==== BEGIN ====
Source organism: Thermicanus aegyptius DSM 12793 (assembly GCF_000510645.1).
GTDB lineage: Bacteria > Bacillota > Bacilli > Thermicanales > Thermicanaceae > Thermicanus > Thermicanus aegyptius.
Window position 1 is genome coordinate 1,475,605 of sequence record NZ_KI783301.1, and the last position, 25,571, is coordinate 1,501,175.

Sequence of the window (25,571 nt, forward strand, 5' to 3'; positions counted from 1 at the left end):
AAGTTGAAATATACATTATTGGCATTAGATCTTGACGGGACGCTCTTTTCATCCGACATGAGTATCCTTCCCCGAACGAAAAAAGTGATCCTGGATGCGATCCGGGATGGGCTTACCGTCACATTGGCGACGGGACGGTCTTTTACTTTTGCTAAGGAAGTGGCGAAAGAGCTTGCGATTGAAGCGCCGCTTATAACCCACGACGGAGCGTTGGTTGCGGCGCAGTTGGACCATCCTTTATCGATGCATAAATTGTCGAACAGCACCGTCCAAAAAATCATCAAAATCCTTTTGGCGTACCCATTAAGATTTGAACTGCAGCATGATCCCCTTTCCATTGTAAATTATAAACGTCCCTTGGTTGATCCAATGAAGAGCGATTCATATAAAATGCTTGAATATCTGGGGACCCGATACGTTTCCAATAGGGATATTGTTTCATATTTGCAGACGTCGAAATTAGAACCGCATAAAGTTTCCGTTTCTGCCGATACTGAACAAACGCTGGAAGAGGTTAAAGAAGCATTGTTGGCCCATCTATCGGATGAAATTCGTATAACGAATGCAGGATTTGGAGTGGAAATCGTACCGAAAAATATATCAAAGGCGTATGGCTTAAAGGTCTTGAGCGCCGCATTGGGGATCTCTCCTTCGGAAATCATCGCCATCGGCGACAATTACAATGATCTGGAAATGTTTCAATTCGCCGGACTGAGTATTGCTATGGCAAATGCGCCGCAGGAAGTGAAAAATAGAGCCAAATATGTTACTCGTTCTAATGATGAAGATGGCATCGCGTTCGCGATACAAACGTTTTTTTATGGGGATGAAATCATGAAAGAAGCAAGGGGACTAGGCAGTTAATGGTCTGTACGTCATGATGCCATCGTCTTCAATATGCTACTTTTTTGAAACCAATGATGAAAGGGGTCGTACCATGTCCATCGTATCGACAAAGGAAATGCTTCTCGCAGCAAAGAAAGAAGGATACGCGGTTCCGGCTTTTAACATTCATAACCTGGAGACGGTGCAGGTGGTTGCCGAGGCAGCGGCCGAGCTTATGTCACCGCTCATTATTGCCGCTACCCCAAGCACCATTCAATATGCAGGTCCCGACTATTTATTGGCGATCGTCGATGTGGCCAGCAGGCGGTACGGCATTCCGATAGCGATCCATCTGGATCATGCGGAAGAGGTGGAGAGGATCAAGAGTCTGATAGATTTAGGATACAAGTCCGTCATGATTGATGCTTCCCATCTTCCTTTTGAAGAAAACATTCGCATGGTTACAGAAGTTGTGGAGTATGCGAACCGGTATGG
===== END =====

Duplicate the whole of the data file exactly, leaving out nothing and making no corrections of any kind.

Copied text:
Source organism: Thermicanus aegyptius DSM 12793 (assembly GCF_000510645.1).
GTDB lineage: Bacteria > Bacillota > Bacilli > Thermicanales > Thermicanaceae > Thermicanus > Thermicanus aegyptius.
Window position 1 is genome coordinate 1,475,605 of sequence record NZ_KI783301.1, and the last position, 25,571, is coordinate 1,501,175.

Sequence of the window (25,571 nt, forward strand, 5' to 3'; positions counted from 1 at the left end):
AAGTTGAAATATACATTATTGGCATTAGATCTTGACGGGACGCTCTTTTCATCCGACATGAGTATCCTTCCCCGAACGAAAAAAGTGATCCTGGATGCGATCCGGGATGGGCTTACCGTCACATTGGCGACGGGACGGTCTTTTACTTTTGCTAAGGAAGTGGCGAAAGAGCTTGCGATTGAAGCGCCGCTTATAACCCACGACGGAGCGTTGGTTGCGGCGCAGTTGGACCATCCTTTATCGATGCATAAATTGTCGAACAGCACCGTCCAAAAAATCATCAAAATCCTTTTGGCGTACCCATTAAGATTTGAACTGCAGCATGATCCCCTTTCCATTGTAAATTATAAACGTCCCTTGGTTGATCCAATGAAGAGCGATTCATATAAAATGCTTGAATATCTGGGGACCCGATACGTTTCCAATAGGGATATTGTTTCATATTTGCAGACGTCGAAATTAGAACCGCATAAAGTTTCCGTTTCTGCCGATACTGAACAAACGCTGGAAGAGGTTAAAGAAGCATTGTTGGCCCATCTATCGGATGAAATTCGTATAACGAATGCAGGATTTGGAGTGGAAATCGTACCGAAAAATATATCAAAGGCGTATGGCTTAAAGGTCTTGAGCGCCGCATTGGGGATCTCTCCTTCGGAAATCATCGCCATCGGCGACAATTACAATGATCTGGAAATGTTTCAATTCGCCGGACTGAGTATTGCTATGGCAAATGCGCCGCAGGAAGTGAAAAATAGAGCCAAATATGTTACTCGTTCTAATGATGAAGATGGCATCGCGTTCGCGATACAAACGTTTTTTTATGGGGATGAAATCATGAAAGAAGCAAGGGGACTAGGCAGTTAATGGTCTGTACGTCATGATGCCATCGTCTTCAATATGCTACTTTTTTGAAACCAATGATGAAAGGGGTCGTACCATGTCCATCGTATCGACAAAGGAAATGCTTCTCGCAGCAAAGAAAGAAGGATACGCGGTTCCGGCTTTTAACATTCATAACCTGGAGACGGTGCAGGTGGTTGCCGAGGCAGCGGCCGAGCTTATGTCACCGCTCATTATTGCCGCTACCCCAAGCACCATTCAATATGCAGGTCCCGACTATTTATTGGCGATCGTCGATGTGGCCAGCAGGCGGTACGGCATTCCGATAGCGATCCATCTGGATCATGCGGAAGAGGTGGAGAGGATCAAGAGTCTGATAGATTTAGGATACAAGTCCGTCATGATTGATGCTTCCCATCTTCCTTTTGAAGAAAACATTCGCATGGTTACAGAAGTTGTGGAGTATGCGAACCGGTATGG